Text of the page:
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THE PRESIDENTIAL Commission on the Human Immunodeficiency Virus Epidemic is sending its final report to the White House this week.
Earlier, it sent an interim report that dealt with three areas of the epidemic: intravenous drug abuse, patient care, and research and drug development (JAMA 1988;259:2195-2199). This week's report deals with the remaining topics of its charge: incidence and prevalence of acquired immunodeficiency syndrome in the United States; prevention and education; discrimination; ethics; testing; confidentiality; safety of the blood supply and in the workplace; social and legal issues; the financing of patient care; and international concerns. A month from now, under terms of the executive order that created it a year ago, the commission will be terminated.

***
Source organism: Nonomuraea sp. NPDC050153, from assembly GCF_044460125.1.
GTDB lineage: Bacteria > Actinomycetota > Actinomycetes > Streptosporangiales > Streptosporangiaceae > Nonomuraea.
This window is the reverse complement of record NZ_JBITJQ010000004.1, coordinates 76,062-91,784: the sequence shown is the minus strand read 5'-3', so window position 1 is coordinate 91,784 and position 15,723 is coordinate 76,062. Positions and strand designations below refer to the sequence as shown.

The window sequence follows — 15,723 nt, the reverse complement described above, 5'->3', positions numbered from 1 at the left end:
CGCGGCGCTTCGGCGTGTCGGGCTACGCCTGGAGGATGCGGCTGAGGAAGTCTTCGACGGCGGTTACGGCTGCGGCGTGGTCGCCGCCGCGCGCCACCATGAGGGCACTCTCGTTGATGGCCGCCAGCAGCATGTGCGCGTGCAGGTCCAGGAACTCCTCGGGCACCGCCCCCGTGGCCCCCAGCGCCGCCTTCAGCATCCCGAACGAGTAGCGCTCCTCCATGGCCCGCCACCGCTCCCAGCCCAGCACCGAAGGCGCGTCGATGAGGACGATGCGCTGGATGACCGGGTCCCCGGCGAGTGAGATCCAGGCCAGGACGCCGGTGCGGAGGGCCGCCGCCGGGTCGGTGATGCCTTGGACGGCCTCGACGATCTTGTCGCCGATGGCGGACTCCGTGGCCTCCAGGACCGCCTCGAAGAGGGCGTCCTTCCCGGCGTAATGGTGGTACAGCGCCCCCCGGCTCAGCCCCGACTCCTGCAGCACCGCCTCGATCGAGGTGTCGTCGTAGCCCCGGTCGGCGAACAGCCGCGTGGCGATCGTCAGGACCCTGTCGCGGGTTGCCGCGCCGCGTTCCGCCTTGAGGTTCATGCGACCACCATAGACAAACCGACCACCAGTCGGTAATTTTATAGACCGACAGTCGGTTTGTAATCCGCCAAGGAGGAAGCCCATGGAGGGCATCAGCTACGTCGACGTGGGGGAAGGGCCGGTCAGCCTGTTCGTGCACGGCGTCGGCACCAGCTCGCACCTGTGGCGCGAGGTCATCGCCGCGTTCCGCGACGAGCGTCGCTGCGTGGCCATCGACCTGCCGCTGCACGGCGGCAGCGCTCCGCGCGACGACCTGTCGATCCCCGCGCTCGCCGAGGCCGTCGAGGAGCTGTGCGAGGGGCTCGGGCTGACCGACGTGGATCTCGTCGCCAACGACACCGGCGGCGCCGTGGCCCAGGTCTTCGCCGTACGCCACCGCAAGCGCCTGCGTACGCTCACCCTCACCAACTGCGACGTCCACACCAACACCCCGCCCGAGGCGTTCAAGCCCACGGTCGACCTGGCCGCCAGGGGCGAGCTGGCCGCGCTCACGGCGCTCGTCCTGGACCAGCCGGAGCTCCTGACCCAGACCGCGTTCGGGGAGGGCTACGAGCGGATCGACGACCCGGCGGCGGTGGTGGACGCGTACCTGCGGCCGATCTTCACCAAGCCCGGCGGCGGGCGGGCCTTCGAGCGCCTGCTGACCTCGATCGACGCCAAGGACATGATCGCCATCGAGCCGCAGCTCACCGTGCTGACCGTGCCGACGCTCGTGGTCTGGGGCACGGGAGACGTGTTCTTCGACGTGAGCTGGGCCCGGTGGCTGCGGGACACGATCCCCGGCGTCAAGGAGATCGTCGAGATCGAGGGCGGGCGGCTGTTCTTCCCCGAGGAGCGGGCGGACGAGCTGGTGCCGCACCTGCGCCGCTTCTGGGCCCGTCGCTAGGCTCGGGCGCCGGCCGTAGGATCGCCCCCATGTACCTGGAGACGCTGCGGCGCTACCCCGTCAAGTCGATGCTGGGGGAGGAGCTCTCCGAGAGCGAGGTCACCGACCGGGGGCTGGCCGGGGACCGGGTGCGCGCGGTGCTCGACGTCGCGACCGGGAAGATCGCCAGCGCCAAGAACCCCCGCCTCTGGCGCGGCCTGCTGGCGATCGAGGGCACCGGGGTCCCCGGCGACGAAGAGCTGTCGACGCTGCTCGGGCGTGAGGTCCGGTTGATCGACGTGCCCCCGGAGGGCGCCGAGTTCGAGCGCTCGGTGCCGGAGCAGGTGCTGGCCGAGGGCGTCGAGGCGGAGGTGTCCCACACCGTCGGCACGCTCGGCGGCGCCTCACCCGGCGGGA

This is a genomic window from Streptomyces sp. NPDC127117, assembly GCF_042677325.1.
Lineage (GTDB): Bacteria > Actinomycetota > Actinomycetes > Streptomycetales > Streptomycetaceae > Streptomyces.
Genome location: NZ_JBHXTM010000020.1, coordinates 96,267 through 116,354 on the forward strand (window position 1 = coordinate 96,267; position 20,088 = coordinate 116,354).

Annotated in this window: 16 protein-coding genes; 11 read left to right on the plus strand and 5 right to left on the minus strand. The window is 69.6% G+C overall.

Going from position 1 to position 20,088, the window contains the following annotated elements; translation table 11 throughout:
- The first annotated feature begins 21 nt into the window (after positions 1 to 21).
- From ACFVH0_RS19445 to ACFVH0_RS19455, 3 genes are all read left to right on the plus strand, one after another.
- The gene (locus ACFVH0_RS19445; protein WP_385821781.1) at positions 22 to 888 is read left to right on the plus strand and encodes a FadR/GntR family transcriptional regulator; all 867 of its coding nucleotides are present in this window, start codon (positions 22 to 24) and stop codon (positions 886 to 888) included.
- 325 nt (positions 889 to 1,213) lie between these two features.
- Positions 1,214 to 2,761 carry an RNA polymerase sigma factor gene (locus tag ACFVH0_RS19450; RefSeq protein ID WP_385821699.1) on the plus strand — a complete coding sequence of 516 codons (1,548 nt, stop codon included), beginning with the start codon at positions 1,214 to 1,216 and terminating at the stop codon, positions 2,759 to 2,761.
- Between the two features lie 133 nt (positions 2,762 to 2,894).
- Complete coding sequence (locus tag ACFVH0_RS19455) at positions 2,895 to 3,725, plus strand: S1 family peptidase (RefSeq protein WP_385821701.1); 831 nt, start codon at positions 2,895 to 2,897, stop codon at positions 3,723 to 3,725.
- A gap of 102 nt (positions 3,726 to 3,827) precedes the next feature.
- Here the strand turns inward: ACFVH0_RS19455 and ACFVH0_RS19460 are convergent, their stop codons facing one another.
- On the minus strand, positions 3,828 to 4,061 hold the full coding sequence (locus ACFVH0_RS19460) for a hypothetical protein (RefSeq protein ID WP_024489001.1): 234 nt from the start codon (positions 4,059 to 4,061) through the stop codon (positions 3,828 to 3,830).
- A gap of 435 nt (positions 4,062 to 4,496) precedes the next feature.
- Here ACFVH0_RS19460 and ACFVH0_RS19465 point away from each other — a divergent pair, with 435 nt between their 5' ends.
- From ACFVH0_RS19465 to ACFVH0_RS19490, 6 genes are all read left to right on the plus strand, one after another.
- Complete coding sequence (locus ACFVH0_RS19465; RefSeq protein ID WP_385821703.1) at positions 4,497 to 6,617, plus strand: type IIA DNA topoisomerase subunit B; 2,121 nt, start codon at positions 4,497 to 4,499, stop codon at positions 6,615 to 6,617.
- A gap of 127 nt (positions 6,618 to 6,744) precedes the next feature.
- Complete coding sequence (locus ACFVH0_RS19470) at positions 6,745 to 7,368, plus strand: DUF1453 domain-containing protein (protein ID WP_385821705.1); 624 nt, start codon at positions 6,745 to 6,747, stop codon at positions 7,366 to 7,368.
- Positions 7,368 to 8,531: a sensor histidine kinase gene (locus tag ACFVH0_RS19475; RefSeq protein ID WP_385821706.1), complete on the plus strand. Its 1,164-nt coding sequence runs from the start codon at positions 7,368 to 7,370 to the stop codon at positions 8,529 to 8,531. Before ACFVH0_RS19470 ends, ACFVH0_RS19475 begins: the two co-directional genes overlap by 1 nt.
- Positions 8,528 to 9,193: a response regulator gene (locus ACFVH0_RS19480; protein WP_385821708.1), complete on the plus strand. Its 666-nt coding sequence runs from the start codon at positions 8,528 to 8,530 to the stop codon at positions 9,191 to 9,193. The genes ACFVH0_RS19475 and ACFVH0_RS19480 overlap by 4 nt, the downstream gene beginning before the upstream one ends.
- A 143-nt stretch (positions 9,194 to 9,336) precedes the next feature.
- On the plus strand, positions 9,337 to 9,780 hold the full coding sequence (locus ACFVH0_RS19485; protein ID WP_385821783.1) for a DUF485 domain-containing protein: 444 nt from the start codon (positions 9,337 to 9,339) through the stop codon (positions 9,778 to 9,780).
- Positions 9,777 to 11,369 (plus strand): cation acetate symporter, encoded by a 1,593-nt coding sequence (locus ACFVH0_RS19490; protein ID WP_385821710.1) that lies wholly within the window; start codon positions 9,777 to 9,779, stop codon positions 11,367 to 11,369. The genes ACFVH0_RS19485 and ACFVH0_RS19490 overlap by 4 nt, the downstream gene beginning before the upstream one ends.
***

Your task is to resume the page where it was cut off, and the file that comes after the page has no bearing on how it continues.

It is possible that some members of the commission might disagree sufficiently with the final recommendations and conclusions of the majority to issue a minority report. Asked about this, a commission staff member
Marwick C. AIDS Commission Making Its Final Report. JAMA. 1988;259(24):3529. doi:10.1001/jama.1988.03720240005005